PKWare v. Meade Case Brief

Summary of PKWare v. Meade, U.S. District Court, Eastern District of WI (2000)

Cause of action: The following is a cause of action for nine separate federal and state claims against both DF and his corporation; DF’s moved to dismiss for lack of personal jurisdiction and improper venue, or in the alternative to transfer venue to Southern District of OH.

Procedural History: Trial court found WI’s long arm statute incorporated due process standards and that the cause of action arose out of both DF’s continuous and systematic business contacts with the forum state; statutory and constitutional requirements for exercising personal jurisdiction over each DF were satisfied. In this court, Meade’s motion to dismiss is granted.

Facts: Meade is an OH resident who translates and sells software. PL is the company to which DF had some business dealings with. 9/92: PL and DF entered into business K. In 1993, DF incorporated his business and changed the name to ASI. PL alleges DF purported to assign his rights and duties under the agreement to ASI. DF and PL negotiated a royalty agreement. The agreement by both parties were stipulated to be governed by WI law.

Issue(s): Under federal law of civil procedure, may PL’s causes of action for various state and federal claims be brought to federal court when the DF and his corporation reside in OH an do business there?

Under federal law of civil procedure, may patent infringement claims be brought in the state in which other state and federal charges were taken?

Court’s Rationale/Reasoning: BOP of showing that venue is proper is on PL. For venue to lie it must be proper as to both DF’s and as to all claims. The court, in applying the rule, looked to the actions of the DF, as the determination is a federal issue whose answer depends on federal law.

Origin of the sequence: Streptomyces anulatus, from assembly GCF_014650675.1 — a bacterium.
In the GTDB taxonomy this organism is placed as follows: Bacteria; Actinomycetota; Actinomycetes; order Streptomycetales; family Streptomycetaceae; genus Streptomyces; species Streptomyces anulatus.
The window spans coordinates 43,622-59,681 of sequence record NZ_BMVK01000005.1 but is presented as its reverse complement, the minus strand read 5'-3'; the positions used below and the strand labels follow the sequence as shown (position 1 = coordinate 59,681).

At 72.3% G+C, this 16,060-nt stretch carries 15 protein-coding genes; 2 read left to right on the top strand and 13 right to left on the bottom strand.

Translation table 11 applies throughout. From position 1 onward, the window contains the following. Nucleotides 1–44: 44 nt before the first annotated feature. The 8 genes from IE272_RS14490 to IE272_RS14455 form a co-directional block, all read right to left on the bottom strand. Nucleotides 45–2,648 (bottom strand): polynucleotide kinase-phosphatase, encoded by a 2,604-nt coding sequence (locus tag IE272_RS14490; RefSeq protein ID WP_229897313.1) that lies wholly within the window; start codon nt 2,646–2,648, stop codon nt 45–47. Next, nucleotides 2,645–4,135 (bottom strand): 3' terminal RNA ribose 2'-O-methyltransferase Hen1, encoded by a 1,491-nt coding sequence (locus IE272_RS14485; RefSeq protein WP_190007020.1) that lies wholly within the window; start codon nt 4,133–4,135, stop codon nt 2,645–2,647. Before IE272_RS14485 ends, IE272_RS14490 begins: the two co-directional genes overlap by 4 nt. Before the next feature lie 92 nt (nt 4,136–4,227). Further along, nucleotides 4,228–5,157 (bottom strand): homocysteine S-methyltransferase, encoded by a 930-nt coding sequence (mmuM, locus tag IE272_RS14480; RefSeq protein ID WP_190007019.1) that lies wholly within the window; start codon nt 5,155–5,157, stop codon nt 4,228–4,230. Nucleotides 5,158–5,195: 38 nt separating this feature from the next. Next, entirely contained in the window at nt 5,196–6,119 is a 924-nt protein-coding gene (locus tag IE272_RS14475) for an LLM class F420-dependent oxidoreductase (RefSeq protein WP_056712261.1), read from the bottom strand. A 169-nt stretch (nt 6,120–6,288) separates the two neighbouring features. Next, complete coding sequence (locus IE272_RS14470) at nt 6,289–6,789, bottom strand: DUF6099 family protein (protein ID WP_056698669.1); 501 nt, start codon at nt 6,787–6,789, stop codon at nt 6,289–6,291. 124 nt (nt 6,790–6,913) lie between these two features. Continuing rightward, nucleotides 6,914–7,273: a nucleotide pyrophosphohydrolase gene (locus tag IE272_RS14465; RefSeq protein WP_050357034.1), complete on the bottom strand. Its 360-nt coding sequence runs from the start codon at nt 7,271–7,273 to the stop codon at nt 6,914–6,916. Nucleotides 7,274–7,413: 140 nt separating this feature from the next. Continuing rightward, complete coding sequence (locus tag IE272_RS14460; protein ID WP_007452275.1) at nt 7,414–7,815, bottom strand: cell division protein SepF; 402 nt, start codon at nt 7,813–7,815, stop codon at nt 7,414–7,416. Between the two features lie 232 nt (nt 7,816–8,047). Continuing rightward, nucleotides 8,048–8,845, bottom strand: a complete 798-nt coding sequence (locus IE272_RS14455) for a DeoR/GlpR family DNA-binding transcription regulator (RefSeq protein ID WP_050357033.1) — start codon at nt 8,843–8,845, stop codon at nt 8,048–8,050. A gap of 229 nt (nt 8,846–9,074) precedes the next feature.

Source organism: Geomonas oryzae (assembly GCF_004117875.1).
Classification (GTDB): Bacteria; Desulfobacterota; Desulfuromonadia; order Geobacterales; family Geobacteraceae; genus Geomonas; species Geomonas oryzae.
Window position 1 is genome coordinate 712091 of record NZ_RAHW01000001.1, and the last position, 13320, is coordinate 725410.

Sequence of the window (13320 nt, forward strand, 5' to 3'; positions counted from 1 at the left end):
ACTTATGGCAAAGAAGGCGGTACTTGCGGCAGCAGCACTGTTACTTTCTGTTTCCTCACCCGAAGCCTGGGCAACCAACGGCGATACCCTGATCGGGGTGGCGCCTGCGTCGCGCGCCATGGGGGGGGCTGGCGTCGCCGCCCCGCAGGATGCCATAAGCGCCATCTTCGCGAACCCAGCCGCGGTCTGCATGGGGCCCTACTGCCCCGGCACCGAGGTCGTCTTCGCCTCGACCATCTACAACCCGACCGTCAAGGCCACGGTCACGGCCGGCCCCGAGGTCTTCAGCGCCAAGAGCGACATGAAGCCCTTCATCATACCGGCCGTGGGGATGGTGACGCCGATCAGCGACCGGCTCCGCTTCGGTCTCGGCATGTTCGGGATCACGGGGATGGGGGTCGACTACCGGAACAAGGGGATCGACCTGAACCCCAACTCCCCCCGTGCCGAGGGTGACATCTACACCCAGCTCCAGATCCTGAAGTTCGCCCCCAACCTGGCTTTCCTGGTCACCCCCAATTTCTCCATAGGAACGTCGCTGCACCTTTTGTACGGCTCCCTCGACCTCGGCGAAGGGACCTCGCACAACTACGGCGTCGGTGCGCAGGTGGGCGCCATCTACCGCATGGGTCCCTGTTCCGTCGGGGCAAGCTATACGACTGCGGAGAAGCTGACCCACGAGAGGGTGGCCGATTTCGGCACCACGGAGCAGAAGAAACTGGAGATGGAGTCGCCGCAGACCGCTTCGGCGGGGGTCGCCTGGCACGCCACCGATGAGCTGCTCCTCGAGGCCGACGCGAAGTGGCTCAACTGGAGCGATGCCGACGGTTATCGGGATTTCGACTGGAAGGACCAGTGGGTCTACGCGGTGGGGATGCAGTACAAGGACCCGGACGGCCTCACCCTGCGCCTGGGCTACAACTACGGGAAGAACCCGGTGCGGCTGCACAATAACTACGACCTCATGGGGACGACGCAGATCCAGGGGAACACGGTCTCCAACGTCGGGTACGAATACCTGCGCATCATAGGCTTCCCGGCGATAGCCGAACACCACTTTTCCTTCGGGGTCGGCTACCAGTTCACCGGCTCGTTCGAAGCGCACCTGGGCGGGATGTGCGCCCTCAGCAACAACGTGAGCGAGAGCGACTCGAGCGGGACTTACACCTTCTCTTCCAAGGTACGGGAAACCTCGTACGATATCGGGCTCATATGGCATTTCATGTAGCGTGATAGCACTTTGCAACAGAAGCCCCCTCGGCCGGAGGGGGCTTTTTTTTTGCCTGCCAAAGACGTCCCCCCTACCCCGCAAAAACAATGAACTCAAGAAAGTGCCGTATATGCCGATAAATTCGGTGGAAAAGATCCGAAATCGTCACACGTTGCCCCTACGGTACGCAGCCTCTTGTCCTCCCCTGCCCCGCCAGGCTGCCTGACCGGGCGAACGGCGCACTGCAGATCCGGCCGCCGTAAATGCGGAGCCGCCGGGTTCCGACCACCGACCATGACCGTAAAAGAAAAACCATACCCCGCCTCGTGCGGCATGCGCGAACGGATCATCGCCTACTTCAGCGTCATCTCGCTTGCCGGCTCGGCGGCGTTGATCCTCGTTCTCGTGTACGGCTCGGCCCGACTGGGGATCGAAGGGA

After applying the substantial part test of 1391(b) to the facts, they agreed that (1) PL’s state law and trademark claims were relevant to the suit, as were (2) the federal copyright claims, (3) patent infringement claim, and (4) claim against ASI to all be fine under the law (claim vs. ASI depended upon where it might be subject to PJ when the action was commenced). However, the court was not pleased with PL’s claims against Meade.

Venue for Meade is only proper be/c it does not apply to the “resides” clause of 1400(b) [patent and copyright law claims], and wouldn’t lie under 1400(b) unless DF committed the acts in question there, and had a regular and established place of business. PL’s request for pendent venue is denied, for the court is reluctant to address patent claims within pendent venue.

Rule: Doctrine of pendent venue: venue may be proper in more than one district as long as a “substantial” part of the key events or omissions occurred in the district. (28 U.S.C. §1391(b)(2)). Generally, pendent venue will be applied if a court may also exercise supplemental jurisdiction. However, patent claims are state specific.

Holding: Yes. As long as there is a substantial part of key events or omissions which occurred in the district in question, pendent venue jurisdiction does apply.

No. Patent infringement claims are state specific, and thus may not be attached to any other state claims for reasons of convenience.

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